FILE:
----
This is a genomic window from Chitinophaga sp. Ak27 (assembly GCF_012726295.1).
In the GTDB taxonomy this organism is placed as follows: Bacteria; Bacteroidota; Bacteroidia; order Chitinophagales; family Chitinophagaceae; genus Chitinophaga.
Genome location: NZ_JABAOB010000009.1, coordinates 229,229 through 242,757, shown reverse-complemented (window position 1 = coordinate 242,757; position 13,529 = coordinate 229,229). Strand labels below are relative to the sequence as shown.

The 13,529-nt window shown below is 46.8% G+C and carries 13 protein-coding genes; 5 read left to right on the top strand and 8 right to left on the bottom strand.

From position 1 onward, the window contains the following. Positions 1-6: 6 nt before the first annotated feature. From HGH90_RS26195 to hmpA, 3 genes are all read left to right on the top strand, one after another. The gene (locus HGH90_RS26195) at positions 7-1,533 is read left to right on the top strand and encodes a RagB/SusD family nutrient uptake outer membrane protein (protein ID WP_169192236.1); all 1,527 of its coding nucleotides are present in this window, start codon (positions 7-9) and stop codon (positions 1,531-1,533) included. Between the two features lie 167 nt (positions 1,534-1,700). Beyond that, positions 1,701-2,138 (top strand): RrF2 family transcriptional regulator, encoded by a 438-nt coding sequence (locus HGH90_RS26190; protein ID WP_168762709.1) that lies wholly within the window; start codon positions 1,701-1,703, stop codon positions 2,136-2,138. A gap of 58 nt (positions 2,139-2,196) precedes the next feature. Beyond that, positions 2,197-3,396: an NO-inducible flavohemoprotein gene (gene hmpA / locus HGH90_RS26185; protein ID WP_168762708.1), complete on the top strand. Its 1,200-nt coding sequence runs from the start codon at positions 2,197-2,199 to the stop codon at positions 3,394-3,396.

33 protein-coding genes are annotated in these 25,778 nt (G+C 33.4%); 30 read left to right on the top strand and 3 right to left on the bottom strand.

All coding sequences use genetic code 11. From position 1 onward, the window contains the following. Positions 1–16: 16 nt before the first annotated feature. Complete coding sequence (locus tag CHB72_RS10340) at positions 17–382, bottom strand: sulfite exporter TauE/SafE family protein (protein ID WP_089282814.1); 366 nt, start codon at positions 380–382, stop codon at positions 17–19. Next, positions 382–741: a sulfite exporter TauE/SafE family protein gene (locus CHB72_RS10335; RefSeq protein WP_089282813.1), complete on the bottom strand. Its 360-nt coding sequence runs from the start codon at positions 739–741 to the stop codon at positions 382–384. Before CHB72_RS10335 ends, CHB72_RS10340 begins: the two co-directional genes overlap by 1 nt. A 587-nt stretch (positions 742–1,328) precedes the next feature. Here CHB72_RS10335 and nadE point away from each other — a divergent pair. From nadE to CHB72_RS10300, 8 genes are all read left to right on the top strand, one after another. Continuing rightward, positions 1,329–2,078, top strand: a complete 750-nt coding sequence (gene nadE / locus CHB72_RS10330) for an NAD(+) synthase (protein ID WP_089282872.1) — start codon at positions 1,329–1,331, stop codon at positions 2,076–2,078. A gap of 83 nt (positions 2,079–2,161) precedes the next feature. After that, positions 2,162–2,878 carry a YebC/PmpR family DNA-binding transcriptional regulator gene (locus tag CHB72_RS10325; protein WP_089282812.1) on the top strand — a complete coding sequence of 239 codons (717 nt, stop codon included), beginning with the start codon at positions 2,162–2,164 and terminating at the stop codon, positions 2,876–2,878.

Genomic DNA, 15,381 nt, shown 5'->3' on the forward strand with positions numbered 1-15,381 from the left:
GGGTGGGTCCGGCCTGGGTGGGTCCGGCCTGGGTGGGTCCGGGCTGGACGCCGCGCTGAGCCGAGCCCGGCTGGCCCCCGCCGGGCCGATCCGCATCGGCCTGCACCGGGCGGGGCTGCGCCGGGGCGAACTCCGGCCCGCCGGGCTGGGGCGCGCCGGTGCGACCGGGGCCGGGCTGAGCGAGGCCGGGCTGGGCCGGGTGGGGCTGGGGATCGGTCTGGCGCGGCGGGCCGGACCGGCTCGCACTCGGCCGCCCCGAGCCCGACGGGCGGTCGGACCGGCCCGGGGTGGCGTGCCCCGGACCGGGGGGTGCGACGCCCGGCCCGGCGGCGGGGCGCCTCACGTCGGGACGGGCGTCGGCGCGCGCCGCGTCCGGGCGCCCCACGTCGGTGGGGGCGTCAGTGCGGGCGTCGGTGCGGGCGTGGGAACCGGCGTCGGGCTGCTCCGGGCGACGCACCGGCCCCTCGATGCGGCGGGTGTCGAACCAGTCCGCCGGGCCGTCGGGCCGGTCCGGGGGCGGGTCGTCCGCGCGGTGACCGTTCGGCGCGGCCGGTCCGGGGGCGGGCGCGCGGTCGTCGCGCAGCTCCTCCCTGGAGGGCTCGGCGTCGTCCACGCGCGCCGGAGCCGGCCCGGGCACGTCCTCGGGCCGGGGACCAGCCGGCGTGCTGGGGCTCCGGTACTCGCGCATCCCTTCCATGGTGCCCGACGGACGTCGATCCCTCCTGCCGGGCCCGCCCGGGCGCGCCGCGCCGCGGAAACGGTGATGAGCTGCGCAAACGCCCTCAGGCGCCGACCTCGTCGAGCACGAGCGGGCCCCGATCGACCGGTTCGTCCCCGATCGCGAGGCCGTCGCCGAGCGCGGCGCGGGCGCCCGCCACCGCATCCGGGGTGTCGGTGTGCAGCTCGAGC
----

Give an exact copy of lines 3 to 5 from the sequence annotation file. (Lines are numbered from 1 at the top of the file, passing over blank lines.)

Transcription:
Genome location: NZ_JABAOB010000009.1, coordinates 229,229 through 242,757, shown reverse-complemented (window position 1 = coordinate 242,757; position 13,529 = coordinate 229,229). Strand labels below are relative to the sequence as shown.

The 13,529-nt window shown below is 46.8% G+C and carries 13 protein-coding genes; 5 read left to right on the top strand and 8 right to left on the bottom strand.

From position 1 onward, the window contains the following. Positions 1-6: 6 nt before the first annotated feature. From HGH90_RS26195 to hmpA, 3 genes are all read left to right on the top strand, one after another. The gene (locus HGH90_RS26195) at positions 7-1,533 is read left to right on the top strand and encodes a RagB/SusD family nutrient uptake outer membrane protein (protein ID WP_169192236.1); all 1,527 of its coding nucleotides are present in this window, start codon (positions 7-9) and stop codon (positions 1,531-1,533) included. Between the two features lie 167 nt (positions 1,534-1,700). Beyond that, positions 1,701-2,138 (top strand): RrF2 family transcriptional regulator, encoded by a 438-nt coding sequence (locus HGH90_RS26190; protein ID WP_168762709.1) that lies wholly within the window; start codon positions 1,701-1,703, stop codon positions 2,136-2,138. A gap of 58 nt (positions 2,139-2,196) precedes the next feature. Beyond that, positions 2,197-3,396: an NO-inducible flavohemoprotein gene (gene hmpA / locus HGH90_RS26185; protein ID WP_168762708.1), complete on the top strand. Its 1,200-nt coding sequence runs from the start codon at positions 2,197-2,199 to the stop codon at positions 3,394-3,396.